Created: Wednesday, 21 August 2013
Ad-Hoc Open-ended Informal Working Group
issues relating to the conservation and sustainable use of marine
biological diversity beyond areas of national jurisdiction
Co-Chair, Ambassador Dr. Palitha Kohona
Permanent Representative of Sri Lanka to the United Nations
31st May, 2011
The Deputy Legal Counsel
Ladies & Gentlemen
It is my pleasure to welcome you this morning to this Opening Session of the Ad-Hoc Open-ended Informal Working Group to study issues relating to the conservation and sustainable use of marine biological diversity beyond areas of national jurisdiction. I take this opportunity to thank the Office of the Secretary-General for the positive attention paid to this important issue and, in particular, acknowledge the presence of the Deputy Legal Counsel. I should also express my thanks to the Division for Ocean Affairs and the Law of the Sea for the extensive work done in preparation for this meeting. Allow me also welcome the experts joining us today, Dr. Rama Rao, Mr. Nii Oduntun, Mr. Lyle Glowka, Mr. Harlan Cohen.
Excellencies and Friends,
Para 163 of the GA Resolution 65/37 “Notes the discussion on the relevant legal regime on MGR beyond national jurisdiction in accordance with the Convention and calls upon States to consider this issue in the context of the mandate of the Ad-Hoc Open-ended Informal Working Group to study issues relating to the Conservation and Sustainable use of Marine Biological Diversity beyond Areas of National Jurisdiction with a view to making further progress on this Issue”. This Committee has discussed these issues extensively over the past few years, and, I believe that it may now be time to focus on what we are seeking to achieve in the next stage.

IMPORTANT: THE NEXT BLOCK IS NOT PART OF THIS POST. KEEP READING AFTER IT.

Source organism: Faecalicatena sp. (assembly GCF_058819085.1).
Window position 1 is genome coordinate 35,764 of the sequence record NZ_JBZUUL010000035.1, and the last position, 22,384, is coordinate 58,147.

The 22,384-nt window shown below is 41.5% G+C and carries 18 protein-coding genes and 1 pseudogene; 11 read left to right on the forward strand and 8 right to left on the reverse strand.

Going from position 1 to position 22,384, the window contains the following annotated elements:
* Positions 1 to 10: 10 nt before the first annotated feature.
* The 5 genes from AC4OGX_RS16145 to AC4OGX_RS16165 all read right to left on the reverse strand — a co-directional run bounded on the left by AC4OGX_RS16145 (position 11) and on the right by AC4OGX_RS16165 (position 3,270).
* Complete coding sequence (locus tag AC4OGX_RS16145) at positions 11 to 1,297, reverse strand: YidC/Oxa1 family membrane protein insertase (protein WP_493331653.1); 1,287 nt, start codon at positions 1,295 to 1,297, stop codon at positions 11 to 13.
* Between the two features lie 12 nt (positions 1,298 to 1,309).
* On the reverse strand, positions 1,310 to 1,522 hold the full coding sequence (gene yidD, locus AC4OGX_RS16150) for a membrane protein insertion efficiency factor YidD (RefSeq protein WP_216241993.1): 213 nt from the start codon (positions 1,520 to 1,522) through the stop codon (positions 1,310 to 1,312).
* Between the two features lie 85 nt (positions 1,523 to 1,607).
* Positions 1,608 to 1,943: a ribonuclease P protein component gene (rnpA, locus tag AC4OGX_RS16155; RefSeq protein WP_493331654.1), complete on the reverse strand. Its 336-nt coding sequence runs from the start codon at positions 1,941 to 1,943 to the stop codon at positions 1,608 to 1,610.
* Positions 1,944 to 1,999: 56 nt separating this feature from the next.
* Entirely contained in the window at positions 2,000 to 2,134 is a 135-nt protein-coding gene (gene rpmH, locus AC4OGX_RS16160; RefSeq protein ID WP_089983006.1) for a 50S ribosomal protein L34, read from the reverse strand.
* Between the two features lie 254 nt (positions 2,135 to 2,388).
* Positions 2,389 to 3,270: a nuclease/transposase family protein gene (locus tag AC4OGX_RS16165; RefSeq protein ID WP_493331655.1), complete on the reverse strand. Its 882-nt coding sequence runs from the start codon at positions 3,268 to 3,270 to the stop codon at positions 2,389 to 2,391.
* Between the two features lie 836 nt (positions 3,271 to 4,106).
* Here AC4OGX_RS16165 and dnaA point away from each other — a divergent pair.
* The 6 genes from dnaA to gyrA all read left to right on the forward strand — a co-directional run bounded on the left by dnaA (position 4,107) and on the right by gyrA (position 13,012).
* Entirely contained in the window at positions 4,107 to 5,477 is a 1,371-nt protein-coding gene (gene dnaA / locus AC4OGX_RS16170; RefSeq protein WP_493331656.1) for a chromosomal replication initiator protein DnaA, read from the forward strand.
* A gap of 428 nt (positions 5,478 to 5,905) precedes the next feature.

As we make progress we also need to identify areas which are already covered by existing regimes. The Law of the Sea Convention provides a comprehensive regime for the oceans and the seas of the world. In fact, it has been described as the Constitution for the oceans. However, even in the best of constitutions there are gaps that come to light in time and through experience. Marine Genetic Resources (MGR) were probably not even contemplated at the time the Convention was negotiated. Today MGRs have become important as science has advanced, and our knowledge base has expanded. Under the Convention, the Seabed Authority has the mandate for the non-living resources of the Area, as defined in the Convention. However, any activity relating to non living resources may have an impact on the marine biological diversity, including MGRs above. Article 143 of the Law of the Sea Convention provides for marine scientific research in the Area to be conducted by the Seabed Authority. It has been suggested that this provision may cover the marine biological resources above. We may need to examine this aspect further. The expert from the SBA, Mr. Oduntun, will help to shed light on this issue. In addition, the Convention provides for a High Seas regime which regulates fisheries. The Fish Stocks Agreement is particularly relevant here. Clearly the exploitation of fisheries impacts on genetic resources. There is also the Convention on Biological Diversity with its Cartagena and Nagoya Protocols, with implications for genetic resources, but these may not necessarily be relevant to our discussions. The questions that are raised are many – the knowledge gaps are large. We need to identify possible mechanisms for dealing with these. There is the overarching and ongoing discussion relating to the ownership of intellectual property rights relating to biological diversity and marine genetic resources in areas beyond national jurisdiction.